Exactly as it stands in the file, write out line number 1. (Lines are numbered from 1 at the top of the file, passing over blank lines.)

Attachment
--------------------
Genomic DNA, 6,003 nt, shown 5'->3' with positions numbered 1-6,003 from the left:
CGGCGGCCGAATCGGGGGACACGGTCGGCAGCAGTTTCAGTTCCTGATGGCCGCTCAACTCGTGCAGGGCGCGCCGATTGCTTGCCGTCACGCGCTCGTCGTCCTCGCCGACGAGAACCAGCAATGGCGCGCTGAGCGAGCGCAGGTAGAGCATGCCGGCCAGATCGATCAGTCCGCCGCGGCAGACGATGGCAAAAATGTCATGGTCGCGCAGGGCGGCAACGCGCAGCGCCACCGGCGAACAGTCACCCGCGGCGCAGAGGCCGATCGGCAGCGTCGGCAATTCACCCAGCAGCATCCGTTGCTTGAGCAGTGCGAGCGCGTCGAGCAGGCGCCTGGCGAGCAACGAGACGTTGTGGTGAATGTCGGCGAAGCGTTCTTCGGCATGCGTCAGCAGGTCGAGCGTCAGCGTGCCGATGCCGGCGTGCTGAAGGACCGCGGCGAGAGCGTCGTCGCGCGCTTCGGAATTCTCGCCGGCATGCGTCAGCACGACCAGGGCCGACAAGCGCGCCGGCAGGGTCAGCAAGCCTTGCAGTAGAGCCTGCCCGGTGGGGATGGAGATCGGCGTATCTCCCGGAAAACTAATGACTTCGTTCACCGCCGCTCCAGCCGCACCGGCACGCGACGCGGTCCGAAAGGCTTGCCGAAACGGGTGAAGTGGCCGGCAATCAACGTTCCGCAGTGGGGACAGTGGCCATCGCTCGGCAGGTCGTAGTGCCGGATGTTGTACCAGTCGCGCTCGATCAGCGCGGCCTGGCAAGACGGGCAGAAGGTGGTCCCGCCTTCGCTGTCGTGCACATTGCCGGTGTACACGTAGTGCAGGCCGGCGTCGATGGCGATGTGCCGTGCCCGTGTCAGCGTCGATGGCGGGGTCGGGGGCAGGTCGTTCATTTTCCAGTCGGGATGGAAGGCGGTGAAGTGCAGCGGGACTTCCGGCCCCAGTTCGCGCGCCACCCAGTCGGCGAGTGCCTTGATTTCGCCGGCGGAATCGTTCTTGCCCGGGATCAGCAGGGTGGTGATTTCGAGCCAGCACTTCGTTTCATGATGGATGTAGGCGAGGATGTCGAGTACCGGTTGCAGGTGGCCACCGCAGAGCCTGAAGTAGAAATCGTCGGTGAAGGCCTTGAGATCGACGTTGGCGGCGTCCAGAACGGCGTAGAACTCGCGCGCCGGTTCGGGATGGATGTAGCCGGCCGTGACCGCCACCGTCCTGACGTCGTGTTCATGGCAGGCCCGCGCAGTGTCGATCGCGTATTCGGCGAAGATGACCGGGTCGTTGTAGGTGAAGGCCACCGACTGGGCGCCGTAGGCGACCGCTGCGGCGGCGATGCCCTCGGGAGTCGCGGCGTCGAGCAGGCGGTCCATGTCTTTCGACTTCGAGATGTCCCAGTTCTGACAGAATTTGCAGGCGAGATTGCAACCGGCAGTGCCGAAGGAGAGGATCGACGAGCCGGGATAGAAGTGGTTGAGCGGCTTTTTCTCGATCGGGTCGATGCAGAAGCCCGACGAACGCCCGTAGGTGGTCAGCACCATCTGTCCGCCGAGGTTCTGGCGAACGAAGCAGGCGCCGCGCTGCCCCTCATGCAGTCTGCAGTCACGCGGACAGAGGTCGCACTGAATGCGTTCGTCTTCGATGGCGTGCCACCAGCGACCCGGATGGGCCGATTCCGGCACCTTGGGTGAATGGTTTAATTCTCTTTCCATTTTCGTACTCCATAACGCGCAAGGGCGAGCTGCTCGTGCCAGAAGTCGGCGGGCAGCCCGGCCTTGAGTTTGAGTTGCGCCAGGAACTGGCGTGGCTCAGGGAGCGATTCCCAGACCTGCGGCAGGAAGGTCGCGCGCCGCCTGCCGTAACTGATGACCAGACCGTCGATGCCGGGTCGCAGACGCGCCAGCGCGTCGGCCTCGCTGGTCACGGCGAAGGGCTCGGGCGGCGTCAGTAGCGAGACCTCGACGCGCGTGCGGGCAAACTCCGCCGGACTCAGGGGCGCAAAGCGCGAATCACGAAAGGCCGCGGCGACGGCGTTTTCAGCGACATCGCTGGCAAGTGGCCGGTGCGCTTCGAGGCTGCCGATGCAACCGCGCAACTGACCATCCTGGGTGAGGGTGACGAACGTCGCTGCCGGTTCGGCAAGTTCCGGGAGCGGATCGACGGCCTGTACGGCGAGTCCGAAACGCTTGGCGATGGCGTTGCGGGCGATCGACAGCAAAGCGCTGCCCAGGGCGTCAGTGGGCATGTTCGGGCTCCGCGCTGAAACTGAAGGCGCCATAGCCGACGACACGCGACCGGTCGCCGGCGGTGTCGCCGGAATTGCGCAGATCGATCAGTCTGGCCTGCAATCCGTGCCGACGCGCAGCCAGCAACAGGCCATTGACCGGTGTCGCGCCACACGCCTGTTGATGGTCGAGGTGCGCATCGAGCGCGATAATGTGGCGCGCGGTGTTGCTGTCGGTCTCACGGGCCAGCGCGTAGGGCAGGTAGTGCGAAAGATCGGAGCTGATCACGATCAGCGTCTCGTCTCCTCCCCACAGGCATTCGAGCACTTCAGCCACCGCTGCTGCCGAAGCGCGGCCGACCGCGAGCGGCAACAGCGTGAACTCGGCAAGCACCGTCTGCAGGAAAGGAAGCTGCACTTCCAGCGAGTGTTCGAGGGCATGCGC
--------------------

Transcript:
Genomic DNA, 6,003 nt, shown 5'->3' with positions numbered 1-6,003 from the left: